AAS 345/ENG 368
Miriam J. Petty; Seminar S01: 1:30 pm - 4:20 pm T
Combining film history with African American studies, this seminar explores the cinematic evolution of the mammy stereotype, a history that commences virtually with the birth of cinema itself. Defining the mammy as an ideological tool whose function has profound historical and contemporary cultural and political implications, the course moves from mammy's seminal appearances in early films through to problematic, potent visions and treatments of the figure in more recent motion pictures.
AAS 352/HIS 483
Black Protest in 20th Century America
(HA) No P/D/F
Noliwe M. Rooks; Seminar S01: 7:30 pm - 10:20 pm M
This course examines the evolution of African American political mobilization in the twentieth century. It explores the various ways that African Americans articulated their political demands and affirmed their citizenship, using worker's rights, the church, feminism, education, war, grassroots organizations, the federal bureaucracy, international allies, and the law as tools for political action. For example, how did World War One or the Vietnam war transform black radicalism in America? The readings for this course draw heavily from personal narratives, oral testimonies, and historical scholarship.
HIS 387/AAS 367
African American History from Reconstruction to the Present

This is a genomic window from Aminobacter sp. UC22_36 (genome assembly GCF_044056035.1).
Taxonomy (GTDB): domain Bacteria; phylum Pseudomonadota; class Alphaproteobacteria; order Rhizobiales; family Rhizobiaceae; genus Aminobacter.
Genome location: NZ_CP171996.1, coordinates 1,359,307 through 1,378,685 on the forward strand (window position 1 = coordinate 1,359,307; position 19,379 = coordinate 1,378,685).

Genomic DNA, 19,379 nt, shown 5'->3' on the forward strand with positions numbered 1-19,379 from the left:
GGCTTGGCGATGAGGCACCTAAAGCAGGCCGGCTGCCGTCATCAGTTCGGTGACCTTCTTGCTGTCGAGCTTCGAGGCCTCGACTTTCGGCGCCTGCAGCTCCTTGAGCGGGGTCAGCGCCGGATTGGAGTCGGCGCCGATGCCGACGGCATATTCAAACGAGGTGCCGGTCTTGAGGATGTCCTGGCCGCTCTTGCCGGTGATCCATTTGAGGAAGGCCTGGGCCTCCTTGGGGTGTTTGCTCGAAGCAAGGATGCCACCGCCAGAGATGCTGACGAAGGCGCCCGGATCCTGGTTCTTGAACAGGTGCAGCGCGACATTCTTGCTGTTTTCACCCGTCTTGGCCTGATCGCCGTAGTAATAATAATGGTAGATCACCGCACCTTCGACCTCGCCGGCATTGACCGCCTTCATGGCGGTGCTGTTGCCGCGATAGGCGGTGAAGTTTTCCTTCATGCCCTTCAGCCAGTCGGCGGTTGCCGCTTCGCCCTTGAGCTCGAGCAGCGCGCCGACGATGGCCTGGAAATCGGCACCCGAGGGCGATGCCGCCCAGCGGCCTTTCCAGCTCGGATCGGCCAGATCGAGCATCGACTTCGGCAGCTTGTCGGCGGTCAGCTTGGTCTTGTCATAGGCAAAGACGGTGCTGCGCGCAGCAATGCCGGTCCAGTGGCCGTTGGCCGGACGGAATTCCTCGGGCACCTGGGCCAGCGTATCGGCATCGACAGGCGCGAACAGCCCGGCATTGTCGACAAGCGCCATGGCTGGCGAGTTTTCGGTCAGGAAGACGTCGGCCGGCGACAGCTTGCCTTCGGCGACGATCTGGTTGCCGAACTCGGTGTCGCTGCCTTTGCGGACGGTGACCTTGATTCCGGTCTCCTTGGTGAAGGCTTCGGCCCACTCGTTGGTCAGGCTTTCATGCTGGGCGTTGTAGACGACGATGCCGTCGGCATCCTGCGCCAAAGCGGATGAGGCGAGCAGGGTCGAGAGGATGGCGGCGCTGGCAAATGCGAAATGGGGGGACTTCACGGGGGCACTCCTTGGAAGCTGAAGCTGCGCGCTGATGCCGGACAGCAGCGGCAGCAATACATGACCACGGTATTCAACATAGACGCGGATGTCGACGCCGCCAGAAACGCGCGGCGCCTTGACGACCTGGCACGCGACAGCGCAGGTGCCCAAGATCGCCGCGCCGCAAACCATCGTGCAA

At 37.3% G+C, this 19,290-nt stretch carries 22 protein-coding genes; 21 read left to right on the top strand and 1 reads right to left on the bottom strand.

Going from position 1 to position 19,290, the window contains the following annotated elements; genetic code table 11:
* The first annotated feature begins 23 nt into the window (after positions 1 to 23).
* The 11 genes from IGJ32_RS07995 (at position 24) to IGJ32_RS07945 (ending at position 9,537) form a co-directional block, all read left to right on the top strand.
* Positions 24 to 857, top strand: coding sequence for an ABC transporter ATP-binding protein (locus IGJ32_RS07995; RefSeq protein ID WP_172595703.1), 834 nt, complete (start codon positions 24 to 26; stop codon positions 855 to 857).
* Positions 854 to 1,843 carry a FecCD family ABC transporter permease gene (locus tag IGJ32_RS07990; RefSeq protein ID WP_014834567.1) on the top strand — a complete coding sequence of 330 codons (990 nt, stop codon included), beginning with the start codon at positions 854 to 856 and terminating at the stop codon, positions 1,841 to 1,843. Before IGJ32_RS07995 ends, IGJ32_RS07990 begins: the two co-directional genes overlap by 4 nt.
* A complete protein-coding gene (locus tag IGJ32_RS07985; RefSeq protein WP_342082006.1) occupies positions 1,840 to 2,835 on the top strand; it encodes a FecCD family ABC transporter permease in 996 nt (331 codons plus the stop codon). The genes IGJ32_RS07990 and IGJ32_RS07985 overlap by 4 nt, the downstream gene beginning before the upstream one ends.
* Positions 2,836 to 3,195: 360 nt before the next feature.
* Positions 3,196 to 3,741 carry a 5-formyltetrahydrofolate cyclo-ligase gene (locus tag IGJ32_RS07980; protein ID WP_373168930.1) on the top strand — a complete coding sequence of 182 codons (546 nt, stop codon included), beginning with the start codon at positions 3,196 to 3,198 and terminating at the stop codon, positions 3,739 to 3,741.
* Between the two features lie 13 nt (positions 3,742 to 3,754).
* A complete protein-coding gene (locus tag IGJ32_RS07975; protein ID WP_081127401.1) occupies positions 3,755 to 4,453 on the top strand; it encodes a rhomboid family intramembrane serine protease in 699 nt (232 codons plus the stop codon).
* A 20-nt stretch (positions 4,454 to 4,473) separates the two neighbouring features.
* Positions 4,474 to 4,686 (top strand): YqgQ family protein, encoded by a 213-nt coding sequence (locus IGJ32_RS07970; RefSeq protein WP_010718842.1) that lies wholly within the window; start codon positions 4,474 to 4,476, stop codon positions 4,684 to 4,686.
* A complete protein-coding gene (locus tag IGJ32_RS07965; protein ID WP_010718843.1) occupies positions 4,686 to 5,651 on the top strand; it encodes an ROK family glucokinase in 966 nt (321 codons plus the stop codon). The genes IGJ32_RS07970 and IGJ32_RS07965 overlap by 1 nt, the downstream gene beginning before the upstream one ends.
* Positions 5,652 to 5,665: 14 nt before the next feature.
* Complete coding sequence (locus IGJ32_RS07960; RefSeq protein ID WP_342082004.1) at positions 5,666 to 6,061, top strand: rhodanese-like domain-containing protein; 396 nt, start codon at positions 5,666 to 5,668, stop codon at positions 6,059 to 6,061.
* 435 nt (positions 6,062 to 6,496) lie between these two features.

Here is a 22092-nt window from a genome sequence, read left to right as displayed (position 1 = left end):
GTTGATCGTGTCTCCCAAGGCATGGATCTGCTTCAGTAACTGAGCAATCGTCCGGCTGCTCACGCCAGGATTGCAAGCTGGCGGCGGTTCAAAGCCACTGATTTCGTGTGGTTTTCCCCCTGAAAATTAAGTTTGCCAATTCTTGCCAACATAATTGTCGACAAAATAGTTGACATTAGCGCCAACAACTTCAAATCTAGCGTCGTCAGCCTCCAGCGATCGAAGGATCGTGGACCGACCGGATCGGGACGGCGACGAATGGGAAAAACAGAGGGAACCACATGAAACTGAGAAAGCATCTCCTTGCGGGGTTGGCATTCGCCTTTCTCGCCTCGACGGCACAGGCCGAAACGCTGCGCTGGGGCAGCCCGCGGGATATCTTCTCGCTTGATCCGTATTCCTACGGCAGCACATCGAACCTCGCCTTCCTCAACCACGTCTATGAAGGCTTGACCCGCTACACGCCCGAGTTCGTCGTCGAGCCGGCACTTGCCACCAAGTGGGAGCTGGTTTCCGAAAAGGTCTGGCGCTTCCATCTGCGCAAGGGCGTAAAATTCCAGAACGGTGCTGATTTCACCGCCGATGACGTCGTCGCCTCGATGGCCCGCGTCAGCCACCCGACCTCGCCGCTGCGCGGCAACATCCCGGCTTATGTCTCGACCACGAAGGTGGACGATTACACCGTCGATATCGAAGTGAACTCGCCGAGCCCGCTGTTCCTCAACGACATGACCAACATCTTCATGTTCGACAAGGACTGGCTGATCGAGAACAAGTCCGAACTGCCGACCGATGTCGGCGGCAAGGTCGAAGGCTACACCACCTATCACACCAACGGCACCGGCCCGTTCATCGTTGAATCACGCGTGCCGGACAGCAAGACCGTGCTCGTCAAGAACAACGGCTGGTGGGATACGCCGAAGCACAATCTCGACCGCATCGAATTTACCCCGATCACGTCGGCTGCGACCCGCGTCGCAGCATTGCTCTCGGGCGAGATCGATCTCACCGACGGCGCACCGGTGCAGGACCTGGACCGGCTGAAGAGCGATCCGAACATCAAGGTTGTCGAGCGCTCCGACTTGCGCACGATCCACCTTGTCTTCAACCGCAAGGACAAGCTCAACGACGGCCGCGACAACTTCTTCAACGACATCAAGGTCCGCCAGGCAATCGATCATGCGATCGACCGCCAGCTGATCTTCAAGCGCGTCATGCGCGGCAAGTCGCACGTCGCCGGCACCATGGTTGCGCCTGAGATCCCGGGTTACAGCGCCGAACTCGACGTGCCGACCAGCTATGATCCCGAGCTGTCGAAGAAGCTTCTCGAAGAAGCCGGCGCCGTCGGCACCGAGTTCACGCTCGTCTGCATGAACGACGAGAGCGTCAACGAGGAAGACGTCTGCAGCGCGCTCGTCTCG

(HA) No P/D/F
Sarah-Jane Mathieu; Lecture L01: 10:00 am - 10:50 am M W
This course explores African American history from 1865 to the present. It analyzes the social, political, legal, and cultural dimensions of the African American experience in the United States throughout critical historical moments such as Reconstruction, suffrage, the Great Migration, war, the Great Depression, the New Deal, the Civil Rights era, the black power movement, and contemporary racial politics.
AAS 368/REL 368
Topics in African American Religion: Black Religion and Black Political Thought
Melissa V. Harris-Lacewell; Seminar S01: 1:30 pm - 4:20 pm Th
Scholars of the African America experience have located the black church as the cultural, social, and political womb of the black community. This research tends to think of the church as a structure that brings actors into contact with one another; it has paid less attention to the church as a place that brings actors into contact with ideas. This course will use a variety of classic and contemporary texts about black political thought as an entry into investigating the connections between black religious ideas and political activism. The class links the work on religion to an intensive introduction to black political thought.
ART 373/AAS 373
History of African American Art
Rachael Z. DeLue; 11:00 am - 11:50 am T Th